I understand that at the press conference, the MDA used an instance of online circulation of grisly pictures of accident victims as an example of the kind of “bad taste” it wants to stop.
Well then, I wonder what it has to say to BBC about this news story (http://www.bbc.co.uk/news/world-middle-east-22698358) embedded within which is a 3-minute 55-second video report showing several dead and bloodied Syrians killed in the ongoing civil war.
Or this one from the Second World War:
The line between “legit” news and gratuitous sensationalism is not as clear as we think. And since Singaporeans’ trust in this government sinks lower by the day, there is a widespread feeling that they will use the new rules in a biased manner.
Imagine for example, one day, an ordnance storage facility explodes and there are many fatalities. What if there’s a controversy over the true number of victims, with someone alleging a cover up? Suppose a crucial piece of evidence is a video recording showing more bodies on the ground than the number released by the authorities. Do you think the government will hesitate to ban the circulation of the video on “bad taste” grounds?
Or if there’s an incident on the streets after which police brutality is alleged, and key pieces of evidence are videos or photographs of awfully beaten corpses. You can’t even claim the families object to the release of the pictures because they too want a proper appreciation of the brutality and an accounting of it. Does anybody want to bet the government will hold themselves back from banning circulation of these images on ground of “taste”? Which better serves the public interest? A ban or their circulation?
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The new rules require licensed media to comply within 24 hours with MDA’s directions to remove content. A $50,000 performance bond that has to be put up as a condition of the licence is obviously meant to make it very painful to defy MDA’s orders. It is not yet clear what avenues will exist for a news website to contest and reverse the MDA’s demand, but looking at other laws this government has created to curtail various freedoms, it is going to look as if the government will be prosecutor, judge and jury.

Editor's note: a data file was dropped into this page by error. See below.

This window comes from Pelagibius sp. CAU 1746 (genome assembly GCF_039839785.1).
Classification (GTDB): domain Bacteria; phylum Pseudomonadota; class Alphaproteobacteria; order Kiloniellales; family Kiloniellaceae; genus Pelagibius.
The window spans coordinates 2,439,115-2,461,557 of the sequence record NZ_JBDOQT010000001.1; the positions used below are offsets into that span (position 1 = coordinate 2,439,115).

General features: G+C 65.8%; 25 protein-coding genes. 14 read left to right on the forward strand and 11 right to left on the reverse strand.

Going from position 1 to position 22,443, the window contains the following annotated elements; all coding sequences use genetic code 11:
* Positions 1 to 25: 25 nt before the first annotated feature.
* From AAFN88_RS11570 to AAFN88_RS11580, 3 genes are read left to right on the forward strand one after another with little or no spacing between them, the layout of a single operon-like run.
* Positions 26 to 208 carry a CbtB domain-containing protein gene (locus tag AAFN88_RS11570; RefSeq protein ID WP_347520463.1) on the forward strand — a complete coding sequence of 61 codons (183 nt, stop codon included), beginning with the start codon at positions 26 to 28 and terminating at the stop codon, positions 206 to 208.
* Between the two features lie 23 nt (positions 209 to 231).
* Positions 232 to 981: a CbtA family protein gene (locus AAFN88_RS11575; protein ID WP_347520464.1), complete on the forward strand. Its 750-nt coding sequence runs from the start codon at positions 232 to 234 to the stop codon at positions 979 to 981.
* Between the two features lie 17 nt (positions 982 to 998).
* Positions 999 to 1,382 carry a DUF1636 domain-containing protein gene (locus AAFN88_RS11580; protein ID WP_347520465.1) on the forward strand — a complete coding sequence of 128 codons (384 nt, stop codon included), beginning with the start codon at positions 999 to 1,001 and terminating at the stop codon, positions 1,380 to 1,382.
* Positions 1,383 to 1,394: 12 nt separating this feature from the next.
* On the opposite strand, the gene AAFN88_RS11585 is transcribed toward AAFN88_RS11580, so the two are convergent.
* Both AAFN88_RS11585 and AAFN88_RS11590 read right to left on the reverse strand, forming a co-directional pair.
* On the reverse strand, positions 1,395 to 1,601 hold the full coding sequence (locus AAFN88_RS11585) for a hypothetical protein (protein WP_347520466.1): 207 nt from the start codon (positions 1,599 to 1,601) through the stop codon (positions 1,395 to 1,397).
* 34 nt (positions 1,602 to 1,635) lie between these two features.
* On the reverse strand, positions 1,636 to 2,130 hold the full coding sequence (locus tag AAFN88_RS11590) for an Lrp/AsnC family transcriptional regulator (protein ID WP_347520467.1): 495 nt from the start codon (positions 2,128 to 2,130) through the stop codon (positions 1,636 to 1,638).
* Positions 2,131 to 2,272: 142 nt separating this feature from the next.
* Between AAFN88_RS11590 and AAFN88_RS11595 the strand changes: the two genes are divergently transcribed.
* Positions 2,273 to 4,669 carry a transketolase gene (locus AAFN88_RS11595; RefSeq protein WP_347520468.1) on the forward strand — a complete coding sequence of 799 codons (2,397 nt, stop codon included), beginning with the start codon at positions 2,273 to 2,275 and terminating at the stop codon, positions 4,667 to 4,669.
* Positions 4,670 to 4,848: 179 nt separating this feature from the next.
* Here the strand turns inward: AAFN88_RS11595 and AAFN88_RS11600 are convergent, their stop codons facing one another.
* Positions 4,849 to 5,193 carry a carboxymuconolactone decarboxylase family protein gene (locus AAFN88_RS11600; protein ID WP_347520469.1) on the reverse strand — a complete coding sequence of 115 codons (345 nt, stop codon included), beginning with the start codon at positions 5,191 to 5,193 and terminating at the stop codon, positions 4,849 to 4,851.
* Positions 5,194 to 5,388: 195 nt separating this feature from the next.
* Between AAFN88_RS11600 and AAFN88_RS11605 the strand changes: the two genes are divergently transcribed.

Initially, only ten “news sites” have been named as subject to licensing. All except Yahoo News are websites belonging to Singapore Press Holdings and Mediacorp. However, there is every expectation that this is just the thin end of the wedge. The intended rules are written in such a way that they can easily encompass any popular citizen-journalism website.
MDA’s announcement said that the two criteria for inclusion within the ambit of the licensing scheme are:
1. report an average of at least one article per week on Singapore’s news and current affairs over a period of two months, and
2. are visited by at least 50,000 unique IP addresses from Singapore each month over a period of two months.
MDA also made clear that even websites based abroad may well be asked to submit to licensing, though how exactly they will do this is as yet unclear.
Naturally, much discussion out there will focus on the details of the regulatory scheme and what impact it will have on online media. But as I said at the top, the principal question that first needs to be dealt with is: Why regulate any media at all?
There is no case to thicken regulation of online news media. If parity is the aim, then deregulate offline media.